My wife had been conclusively finished with her swimming career for nearly seven full years before I finally managed to pull her out of retirement. It was only for a fun little masters swimming meet, but that didn’t stop her from coming perilously close to cursing me out when she reviewed the heat sheets and became incensed. “I haven’t been in the water in years!” she screamed. “That’s a world-class time for a masters swimmer! I can’t swim that fast anymore!”
Here I was, thinking I’d insulted her by providing her with a seed time several seconds slower than her lifetime best (she’s a former NCAA All-American), and she was still upset. She was so concerned about publicly underperforming that she personally called the meet official and “corrected” my entry times for her.
On the day of the meet, after spending only a couple minutes in the water loosening up, my wife obliterated two active NCAA swimmers in the 50-meter freestyle on the way to crushing the original seed time I’d provided her with. Somehow, she was nearly as fast as she’d ever been despite not training at all.
“Okayyyy…,” she conceded, while sporting a beaming smile in the cool-down area after her race. “I guess you were right. I’m still fast.”
On the one hand, I was thrilled for her. On the other hand, I was overcome by both jealousy and annoyance. How was it possible that she could still be so fast when I had to struggle mightily, training several times a week, to even have times within hailing distance of hers?
Is she just a natural?
Yes, but that’s only a small fraction of it.
By that point, my wife had spent the better part of her life training regularly — usually two or three times a day for many laborious hours, and despite the fact that we’ve been preaching “use it or lose it” for decades with respect to muscle mass and strength, we now realize the correct saying is probably closer to “use it or go get it out of the storage shed.”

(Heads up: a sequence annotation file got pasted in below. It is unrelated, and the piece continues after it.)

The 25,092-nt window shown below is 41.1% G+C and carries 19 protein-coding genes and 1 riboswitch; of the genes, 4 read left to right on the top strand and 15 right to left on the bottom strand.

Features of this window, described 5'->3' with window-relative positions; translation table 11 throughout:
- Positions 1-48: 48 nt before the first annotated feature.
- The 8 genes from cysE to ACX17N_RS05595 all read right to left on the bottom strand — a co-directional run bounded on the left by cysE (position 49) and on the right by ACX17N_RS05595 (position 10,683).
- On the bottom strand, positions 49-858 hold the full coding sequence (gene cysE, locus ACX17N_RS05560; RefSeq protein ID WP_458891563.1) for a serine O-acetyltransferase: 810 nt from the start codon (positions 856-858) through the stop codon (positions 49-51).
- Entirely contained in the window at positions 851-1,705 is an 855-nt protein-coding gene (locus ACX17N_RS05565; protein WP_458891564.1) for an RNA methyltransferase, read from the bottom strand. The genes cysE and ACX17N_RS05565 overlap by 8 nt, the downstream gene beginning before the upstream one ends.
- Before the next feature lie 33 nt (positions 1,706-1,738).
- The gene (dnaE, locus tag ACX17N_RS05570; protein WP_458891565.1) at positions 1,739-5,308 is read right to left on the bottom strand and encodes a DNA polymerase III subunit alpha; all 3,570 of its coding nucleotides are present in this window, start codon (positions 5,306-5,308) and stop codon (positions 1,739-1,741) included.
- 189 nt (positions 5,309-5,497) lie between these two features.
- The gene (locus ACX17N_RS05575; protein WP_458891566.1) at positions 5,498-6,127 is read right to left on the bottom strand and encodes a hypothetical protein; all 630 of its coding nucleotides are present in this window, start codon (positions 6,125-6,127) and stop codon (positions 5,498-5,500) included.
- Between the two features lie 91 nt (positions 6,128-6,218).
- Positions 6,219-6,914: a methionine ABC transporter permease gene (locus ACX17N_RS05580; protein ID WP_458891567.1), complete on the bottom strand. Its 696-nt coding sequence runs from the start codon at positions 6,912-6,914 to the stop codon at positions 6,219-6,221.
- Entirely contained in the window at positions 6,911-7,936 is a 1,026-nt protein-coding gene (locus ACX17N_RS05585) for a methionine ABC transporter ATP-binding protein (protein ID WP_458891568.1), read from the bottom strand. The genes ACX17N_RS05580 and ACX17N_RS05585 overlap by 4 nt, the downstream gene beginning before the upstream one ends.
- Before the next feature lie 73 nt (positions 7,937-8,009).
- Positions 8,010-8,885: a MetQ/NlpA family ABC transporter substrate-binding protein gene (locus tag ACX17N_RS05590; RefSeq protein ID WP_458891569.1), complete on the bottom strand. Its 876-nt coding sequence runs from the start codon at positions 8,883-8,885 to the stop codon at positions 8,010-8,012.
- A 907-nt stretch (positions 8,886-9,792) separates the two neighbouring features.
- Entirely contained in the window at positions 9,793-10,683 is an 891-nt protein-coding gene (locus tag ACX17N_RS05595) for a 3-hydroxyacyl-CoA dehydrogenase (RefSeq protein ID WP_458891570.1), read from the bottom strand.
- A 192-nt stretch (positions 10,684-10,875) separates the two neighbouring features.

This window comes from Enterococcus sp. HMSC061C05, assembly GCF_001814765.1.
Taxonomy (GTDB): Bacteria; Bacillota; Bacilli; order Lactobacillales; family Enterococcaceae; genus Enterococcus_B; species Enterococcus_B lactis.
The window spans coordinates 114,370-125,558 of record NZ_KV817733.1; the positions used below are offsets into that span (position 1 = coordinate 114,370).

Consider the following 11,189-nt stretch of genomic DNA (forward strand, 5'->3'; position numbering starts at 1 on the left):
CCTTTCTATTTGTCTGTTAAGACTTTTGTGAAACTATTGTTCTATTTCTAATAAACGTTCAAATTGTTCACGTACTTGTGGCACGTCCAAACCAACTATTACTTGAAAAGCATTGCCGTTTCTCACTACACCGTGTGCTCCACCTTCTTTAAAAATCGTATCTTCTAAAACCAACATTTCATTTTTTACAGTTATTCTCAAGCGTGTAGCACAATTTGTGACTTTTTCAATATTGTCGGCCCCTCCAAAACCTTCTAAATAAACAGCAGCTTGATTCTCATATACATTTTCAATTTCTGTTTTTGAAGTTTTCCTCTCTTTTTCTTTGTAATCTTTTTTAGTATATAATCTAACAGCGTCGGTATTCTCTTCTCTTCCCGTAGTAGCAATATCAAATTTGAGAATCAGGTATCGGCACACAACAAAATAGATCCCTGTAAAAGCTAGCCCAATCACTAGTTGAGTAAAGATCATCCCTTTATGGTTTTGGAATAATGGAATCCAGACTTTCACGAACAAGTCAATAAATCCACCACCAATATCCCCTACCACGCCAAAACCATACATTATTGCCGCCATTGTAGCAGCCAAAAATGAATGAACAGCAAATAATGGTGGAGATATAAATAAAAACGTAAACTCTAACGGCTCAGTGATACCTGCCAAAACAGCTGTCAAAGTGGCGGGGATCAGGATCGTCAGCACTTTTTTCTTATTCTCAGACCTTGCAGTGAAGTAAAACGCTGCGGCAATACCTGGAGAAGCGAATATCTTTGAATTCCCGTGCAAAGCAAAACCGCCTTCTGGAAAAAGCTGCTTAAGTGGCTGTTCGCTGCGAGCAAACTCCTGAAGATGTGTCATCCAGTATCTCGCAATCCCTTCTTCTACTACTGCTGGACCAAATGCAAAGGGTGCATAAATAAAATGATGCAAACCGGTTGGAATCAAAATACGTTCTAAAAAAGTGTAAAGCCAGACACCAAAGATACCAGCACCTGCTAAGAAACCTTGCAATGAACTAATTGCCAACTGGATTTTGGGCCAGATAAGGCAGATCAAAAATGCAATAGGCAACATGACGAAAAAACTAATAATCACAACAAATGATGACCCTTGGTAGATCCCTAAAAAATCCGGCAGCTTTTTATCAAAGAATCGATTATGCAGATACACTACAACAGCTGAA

It turns out that if you’ve ever trained really hard and reached a high level of fitness, you can never really lose it completely.
You mean if I become really big and strong I’ll always have the ability to tap into it again?
For the most part, yes, but you need to be careful not to raise that thinking to an extreme level.
Realistically, if you have the endurance level of an elite distance runner, that’s obviously a valuable reservoir of fitness potential to tap into at a later date. If you decide to take time off and then return to train for a marathon, your body will probably re-adapt to the rigors of running with relative ease. However, this doesn’t necessarily mean that you’ll be able to match or exceed your peak performances of prior years, because you’re still subject to the deterioration caused by aging. What it does mean is that you may be seen as annoyingly fast in the eyes of people who trained diligently during the years you were taking it easy, only for you to surpass them by capitalizing on what they’ll perceive to be natural talent. They won’t so readily take into account the long stretches of time from many years prior when you annihilated your body for the sake of your sport.
Also, the fact that you have a stockpile of stamina to draw from doesn’t mean an accumulation of adipose tissue all over your body won’t do real damage, as will the invisible issues that accompany unhealthy behaviors. Just because you can take it off quickly doesn’t mean you won’t do irreparable damage through the act of piling it on.
What’s the science behind this magic?
Your muscles produce myonuclei when they’re trained — essential nuclei exclusive to your muscle tissue — and your body retains them even when your later training levels go through periods of abatement. Thus, when you return to training later on, these myonuclei spring to life and rush your muscles back to their once vast vitality at a rapid rate.
So, yes, you do have a bank of brawn that you can make a withdrawal from, provided you’ve made adequate deposits to it during significant stages of your life. Don’t take this resource for granted though, because it’s one investment account that doesn’t enjoy the benefits of compounding interest. Also, don’t wait too long to check your account balance, or you may find yourself at risk of an overdraft in the form of a physical breakdown during an inopportune moment.